Retirement Planning Gets Tough for Some Workers

As if retirement planning wasn’t challenging enough, employees of at least two big companies are facing difficult news this holiday season.

Workers at Hostess are wondering how they’ll make do without the full pensions they’d counted on in retirement since the company underfunded its employees’ pension plan by at least $55 million. (Some reports put that amount as high as $2 billion.)

The makers of Twinkies used that money to keep the business operating. But after a labor dispute, Hostess announced in November it was shutting down operations.

Meanwhile, the Pension Benefit Guaranty Corporation (PBGC), which guarantees traditional pensions when companies underfund their plans and go belly up, isn’t exactly flush. It has a deficit of $34 billion.

Some economists say that if more companies toss their pension liabilities onto the PBGC, the agency could require a taxpayer bailout to continue to pay workers’ benefits. As it is, the PBGC only covers up to a certain amount of employees’ pensions – a fraction for some beneficiaries.  In 2013, the maximum retirees at age 65 can get will be $57,477.24, up from $55,840.92 this year.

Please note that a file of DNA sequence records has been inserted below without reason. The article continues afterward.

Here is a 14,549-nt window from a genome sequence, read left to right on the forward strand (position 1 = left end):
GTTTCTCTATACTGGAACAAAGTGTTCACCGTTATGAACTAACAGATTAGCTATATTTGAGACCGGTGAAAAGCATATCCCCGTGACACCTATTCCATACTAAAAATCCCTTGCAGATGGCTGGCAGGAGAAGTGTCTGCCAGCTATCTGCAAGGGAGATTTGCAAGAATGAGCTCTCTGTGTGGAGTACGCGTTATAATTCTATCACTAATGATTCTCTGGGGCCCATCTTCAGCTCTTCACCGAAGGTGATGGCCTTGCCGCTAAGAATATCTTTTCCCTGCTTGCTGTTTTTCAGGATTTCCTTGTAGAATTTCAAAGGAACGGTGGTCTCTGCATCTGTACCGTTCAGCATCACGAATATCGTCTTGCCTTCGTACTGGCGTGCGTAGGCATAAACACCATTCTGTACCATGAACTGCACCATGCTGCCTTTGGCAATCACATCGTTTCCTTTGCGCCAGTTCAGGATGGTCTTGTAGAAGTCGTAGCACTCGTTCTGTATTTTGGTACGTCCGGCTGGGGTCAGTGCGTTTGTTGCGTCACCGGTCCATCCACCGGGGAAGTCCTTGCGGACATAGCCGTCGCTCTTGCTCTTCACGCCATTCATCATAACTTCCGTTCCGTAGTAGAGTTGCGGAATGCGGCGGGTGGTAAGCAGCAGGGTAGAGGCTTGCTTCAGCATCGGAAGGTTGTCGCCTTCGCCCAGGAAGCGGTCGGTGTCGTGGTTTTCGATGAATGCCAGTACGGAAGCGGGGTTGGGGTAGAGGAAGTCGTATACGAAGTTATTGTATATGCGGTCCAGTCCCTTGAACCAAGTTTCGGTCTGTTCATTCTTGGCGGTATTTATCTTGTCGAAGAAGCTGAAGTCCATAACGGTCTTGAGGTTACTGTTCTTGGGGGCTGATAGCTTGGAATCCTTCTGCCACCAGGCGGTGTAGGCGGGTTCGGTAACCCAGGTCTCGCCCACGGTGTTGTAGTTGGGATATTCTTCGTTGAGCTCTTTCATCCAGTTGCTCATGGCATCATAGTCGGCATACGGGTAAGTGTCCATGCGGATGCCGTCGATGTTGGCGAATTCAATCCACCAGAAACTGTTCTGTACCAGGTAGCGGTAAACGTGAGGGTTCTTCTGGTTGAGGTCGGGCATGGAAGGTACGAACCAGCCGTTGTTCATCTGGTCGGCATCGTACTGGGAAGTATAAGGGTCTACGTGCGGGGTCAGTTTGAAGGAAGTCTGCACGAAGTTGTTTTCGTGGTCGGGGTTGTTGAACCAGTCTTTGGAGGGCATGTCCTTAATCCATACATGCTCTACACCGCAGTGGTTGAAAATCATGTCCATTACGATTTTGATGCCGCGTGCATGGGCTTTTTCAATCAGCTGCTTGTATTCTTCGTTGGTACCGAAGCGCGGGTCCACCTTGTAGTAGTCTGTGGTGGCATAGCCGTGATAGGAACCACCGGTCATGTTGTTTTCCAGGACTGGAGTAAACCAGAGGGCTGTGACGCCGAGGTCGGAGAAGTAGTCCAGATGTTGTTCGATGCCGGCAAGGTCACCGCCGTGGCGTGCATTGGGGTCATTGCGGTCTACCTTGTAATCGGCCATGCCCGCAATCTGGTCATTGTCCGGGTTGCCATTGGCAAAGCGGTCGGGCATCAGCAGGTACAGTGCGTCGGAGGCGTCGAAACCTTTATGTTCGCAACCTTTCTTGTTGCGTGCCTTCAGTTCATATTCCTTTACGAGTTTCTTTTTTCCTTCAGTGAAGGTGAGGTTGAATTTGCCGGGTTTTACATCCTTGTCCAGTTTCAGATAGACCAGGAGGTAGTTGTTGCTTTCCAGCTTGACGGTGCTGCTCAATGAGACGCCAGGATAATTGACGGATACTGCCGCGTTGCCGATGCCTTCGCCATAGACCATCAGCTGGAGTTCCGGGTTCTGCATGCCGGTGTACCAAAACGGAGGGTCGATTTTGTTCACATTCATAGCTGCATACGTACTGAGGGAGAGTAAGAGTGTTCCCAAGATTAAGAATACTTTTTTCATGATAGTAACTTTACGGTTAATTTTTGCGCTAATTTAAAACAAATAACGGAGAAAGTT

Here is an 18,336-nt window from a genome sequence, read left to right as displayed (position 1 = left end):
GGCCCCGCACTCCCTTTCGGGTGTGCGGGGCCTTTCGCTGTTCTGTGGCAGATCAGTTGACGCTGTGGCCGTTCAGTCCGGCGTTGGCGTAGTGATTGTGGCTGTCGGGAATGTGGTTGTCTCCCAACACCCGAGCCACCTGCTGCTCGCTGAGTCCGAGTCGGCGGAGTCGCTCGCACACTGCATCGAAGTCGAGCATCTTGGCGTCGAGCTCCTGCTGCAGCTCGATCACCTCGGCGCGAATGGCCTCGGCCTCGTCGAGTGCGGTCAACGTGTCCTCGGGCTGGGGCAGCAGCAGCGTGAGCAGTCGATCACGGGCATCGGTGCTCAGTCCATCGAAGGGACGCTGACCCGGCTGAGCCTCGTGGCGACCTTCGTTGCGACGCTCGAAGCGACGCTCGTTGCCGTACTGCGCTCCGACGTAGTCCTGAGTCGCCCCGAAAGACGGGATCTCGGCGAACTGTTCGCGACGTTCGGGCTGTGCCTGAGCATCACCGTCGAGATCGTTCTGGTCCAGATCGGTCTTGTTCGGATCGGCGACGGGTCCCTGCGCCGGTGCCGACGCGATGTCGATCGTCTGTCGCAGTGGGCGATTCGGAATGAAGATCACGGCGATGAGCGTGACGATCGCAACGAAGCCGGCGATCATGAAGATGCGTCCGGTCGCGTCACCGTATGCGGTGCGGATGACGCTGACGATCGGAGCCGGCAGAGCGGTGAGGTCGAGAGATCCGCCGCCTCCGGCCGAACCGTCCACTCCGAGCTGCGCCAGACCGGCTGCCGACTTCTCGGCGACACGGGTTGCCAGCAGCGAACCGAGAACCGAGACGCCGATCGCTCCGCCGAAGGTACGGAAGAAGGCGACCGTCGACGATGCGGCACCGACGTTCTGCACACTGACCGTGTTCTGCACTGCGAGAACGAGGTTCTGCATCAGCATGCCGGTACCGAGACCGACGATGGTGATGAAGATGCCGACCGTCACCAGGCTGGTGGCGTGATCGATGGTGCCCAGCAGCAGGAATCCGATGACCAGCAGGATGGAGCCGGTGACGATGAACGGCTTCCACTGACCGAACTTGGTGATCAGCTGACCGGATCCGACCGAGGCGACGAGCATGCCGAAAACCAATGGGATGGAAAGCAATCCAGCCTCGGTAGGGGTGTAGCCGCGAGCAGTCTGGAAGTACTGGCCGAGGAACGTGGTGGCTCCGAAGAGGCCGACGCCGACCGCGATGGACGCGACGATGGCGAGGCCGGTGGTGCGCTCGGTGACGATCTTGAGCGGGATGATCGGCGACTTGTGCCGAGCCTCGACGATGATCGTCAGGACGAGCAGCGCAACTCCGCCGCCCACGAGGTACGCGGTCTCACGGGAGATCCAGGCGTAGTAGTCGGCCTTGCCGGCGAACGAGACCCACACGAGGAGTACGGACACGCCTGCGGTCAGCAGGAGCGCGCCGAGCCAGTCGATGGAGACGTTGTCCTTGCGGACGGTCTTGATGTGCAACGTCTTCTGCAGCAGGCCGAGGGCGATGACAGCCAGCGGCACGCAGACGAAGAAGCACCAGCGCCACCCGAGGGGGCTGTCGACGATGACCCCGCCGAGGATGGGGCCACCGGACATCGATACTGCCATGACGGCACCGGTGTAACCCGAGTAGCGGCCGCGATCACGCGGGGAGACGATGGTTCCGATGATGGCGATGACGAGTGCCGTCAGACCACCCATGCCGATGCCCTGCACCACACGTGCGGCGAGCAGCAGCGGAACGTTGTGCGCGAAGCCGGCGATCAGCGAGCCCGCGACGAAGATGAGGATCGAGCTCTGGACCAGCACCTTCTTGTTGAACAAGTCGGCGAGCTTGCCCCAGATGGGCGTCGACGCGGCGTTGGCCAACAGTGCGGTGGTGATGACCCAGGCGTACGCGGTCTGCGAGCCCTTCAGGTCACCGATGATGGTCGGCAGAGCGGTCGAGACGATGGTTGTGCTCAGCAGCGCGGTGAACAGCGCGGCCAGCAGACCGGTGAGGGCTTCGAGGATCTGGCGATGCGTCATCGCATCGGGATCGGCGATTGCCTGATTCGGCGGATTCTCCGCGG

In other news, employees at IBM aren’t feeling the love after a new retirement policy was announced that could stick it to some workers. IBM says it will make a one-time company match to workers’ 401(k) plans yearly – not at each paycheck – on Dec. 31.  But for workers who leave IBM before Dec. 15, it’s tough luck. They won’t get that year’s matching contribution unless they’re retiring, according to an Associated Press report.

The lump-sum annual payment will equal the same amount as if the company made contributions at each paycheck. But IBM will save on retirement plan expenses by doing it this way, company officials say.

Unfortunately, experts say other companies looking to cut costs may decide to follow IBM’s lead and offer less frequent or once-a-year contributions.

The sobering reality is that retirement planning rests squarely on workers’ shoulders.  The bottom line: save as much as you can. To figure out how much that might be, use AARP’s retirement calculator. Also check out this graphic that puts the information in clear terms.

Photo credit: Images _of_Money via flickr.com